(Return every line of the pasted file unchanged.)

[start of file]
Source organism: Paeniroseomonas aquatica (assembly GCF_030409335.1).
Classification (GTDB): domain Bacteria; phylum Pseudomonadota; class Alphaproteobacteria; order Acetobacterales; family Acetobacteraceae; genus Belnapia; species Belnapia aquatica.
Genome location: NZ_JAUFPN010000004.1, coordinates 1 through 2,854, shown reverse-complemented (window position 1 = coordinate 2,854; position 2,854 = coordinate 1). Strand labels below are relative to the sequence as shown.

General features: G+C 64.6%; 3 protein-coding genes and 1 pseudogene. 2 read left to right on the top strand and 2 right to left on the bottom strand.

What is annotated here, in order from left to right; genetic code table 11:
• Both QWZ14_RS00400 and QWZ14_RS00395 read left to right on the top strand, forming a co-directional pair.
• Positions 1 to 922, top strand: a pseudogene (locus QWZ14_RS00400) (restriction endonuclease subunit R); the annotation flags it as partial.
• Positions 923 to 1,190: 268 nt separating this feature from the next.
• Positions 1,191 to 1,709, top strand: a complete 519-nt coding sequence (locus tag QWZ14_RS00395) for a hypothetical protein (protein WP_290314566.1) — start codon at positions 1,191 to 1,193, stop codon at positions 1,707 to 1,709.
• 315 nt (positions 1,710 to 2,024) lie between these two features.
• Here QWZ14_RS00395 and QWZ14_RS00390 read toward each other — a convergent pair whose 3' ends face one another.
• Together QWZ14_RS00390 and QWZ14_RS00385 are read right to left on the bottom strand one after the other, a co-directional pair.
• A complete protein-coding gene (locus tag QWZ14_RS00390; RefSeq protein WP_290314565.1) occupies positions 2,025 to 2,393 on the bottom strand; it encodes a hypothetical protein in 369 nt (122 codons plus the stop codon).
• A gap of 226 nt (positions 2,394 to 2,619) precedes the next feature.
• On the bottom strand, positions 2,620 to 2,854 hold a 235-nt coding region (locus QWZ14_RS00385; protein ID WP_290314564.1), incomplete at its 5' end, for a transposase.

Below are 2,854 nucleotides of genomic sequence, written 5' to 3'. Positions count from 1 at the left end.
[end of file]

Source organism: Paeniroseomonas aquatica (assembly GCF_030409335.1).
Classification (GTDB): domain Bacteria; phylum Pseudomonadota; class Alphaproteobacteria; order Acetobacterales; family Acetobacteraceae; genus Belnapia; species Belnapia aquatica.
Genome location: NZ_JAUFPN010000004.1, coordinates 1 through 2,854, shown reverse-complemented (window position 1 = coordinate 2,854; position 2,854 = coordinate 1). Strand labels below are relative to the sequence as shown.

General features: G+C 64.6%; 3 protein-coding genes and 1 pseudogene. 2 read left to right on the top strand and 2 right to left on the bottom strand.

What is annotated here, in order from left to right; genetic code table 11:
• Both QWZ14_RS00400 and QWZ14_RS00395 read left to right on the top strand, forming a co-directional pair.
• Positions 1 to 922, top strand: a pseudogene (locus QWZ14_RS00400) (restriction endonuclease subunit R); the annotation flags it as partial.
• Positions 923 to 1,190: 268 nt separating this feature from the next.
• Positions 1,191 to 1,709, top strand: a complete 519-nt coding sequence (locus tag QWZ14_RS00395) for a hypothetical protein (protein WP_290314566.1) — start codon at positions 1,191 to 1,193, stop codon at positions 1,707 to 1,709.
• 315 nt (positions 1,710 to 2,024) lie between these two features.
• Here QWZ14_RS00395 and QWZ14_RS00390 read toward each other — a convergent pair whose 3' ends face one another.
• Together QWZ14_RS00390 and QWZ14_RS00385 are read right to left on the bottom strand one after the other, a co-directional pair.
• A complete protein-coding gene (locus tag QWZ14_RS00390; RefSeq protein WP_290314565.1) occupies positions 2,025 to 2,393 on the bottom strand; it encodes a hypothetical protein in 369 nt (122 codons plus the stop codon).
• A gap of 226 nt (positions 2,394 to 2,619) precedes the next feature.
• On the bottom strand, positions 2,620 to 2,854 hold a 235-nt coding region (locus QWZ14_RS00385; protein ID WP_290314564.1), incomplete at its 5' end, for a transposase.

Below are 2,854 nucleotides of genomic sequence, written 5' to 3'. Positions count from 1 at the left end.